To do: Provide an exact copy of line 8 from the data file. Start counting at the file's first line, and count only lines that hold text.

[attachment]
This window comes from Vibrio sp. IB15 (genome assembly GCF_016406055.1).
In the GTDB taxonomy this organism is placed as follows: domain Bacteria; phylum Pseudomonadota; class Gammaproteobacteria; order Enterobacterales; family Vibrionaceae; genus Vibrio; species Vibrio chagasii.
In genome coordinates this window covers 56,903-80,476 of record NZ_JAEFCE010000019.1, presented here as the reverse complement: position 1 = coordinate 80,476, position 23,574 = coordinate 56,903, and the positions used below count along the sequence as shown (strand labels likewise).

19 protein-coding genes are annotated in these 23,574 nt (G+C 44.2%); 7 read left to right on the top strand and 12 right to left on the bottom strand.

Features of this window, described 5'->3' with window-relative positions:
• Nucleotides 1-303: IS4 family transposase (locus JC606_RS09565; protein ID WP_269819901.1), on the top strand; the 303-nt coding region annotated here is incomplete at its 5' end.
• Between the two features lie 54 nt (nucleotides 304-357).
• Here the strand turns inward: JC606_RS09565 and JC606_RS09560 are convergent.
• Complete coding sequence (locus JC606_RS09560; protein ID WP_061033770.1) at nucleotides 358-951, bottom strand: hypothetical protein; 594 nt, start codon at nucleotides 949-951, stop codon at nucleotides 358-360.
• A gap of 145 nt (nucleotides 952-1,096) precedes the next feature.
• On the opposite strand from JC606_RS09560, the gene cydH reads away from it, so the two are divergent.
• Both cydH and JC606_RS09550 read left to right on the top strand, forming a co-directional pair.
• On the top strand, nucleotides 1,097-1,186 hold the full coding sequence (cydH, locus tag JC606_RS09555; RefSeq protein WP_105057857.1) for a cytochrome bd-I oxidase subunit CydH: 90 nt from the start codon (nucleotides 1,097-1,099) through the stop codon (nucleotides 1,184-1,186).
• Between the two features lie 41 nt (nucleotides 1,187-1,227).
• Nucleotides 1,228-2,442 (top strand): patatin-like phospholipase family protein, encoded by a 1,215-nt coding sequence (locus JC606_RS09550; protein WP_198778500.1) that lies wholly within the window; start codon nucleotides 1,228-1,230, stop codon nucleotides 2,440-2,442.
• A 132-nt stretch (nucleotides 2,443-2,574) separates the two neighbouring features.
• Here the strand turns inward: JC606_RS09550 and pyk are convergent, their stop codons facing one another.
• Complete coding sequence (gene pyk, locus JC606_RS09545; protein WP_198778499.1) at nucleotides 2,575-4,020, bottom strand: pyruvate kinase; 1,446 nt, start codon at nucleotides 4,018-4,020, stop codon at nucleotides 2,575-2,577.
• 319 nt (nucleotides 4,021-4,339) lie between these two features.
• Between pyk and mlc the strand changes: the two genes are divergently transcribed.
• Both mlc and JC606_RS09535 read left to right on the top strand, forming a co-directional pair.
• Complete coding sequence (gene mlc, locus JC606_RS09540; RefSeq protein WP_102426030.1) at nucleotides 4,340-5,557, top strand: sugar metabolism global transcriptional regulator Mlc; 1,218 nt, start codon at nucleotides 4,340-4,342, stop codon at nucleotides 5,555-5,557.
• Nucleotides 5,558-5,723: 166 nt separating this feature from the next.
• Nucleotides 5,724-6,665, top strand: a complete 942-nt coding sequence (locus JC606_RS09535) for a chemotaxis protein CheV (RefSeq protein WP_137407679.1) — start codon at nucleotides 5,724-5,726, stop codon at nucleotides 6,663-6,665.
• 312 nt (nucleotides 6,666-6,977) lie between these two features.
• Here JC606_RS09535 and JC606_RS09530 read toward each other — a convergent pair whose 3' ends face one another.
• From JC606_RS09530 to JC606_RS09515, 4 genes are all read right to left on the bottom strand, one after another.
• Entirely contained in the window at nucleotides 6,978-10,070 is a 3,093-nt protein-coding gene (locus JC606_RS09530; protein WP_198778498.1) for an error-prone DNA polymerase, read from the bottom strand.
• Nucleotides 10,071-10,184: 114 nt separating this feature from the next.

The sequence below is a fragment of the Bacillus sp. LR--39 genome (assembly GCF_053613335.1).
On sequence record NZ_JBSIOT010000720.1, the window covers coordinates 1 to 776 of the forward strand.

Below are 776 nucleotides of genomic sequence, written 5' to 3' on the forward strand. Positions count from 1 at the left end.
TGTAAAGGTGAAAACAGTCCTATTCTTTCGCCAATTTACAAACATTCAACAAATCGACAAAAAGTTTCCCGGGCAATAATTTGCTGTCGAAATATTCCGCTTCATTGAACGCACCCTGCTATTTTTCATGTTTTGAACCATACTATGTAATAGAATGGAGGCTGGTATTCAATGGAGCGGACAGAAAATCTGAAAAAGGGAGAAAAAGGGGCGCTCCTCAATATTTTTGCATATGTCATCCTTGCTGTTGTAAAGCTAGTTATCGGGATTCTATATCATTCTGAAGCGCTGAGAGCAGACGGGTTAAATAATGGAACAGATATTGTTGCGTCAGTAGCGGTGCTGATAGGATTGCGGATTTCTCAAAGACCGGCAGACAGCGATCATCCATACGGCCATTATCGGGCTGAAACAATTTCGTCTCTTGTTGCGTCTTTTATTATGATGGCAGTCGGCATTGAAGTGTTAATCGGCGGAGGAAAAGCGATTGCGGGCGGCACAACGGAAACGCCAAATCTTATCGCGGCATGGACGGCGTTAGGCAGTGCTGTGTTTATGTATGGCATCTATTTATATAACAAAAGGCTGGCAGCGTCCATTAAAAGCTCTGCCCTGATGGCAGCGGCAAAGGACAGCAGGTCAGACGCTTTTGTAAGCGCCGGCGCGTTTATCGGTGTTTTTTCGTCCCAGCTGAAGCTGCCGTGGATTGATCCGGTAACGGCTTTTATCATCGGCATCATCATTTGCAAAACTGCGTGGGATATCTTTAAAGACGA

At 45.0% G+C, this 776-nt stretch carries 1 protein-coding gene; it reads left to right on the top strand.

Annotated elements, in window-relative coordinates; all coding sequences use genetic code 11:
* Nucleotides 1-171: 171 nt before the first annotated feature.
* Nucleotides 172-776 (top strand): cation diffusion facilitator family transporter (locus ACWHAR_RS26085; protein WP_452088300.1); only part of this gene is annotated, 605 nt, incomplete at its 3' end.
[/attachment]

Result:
• Here the strand turns inward: JC606_RS09565 and JC606_RS09560 are convergent.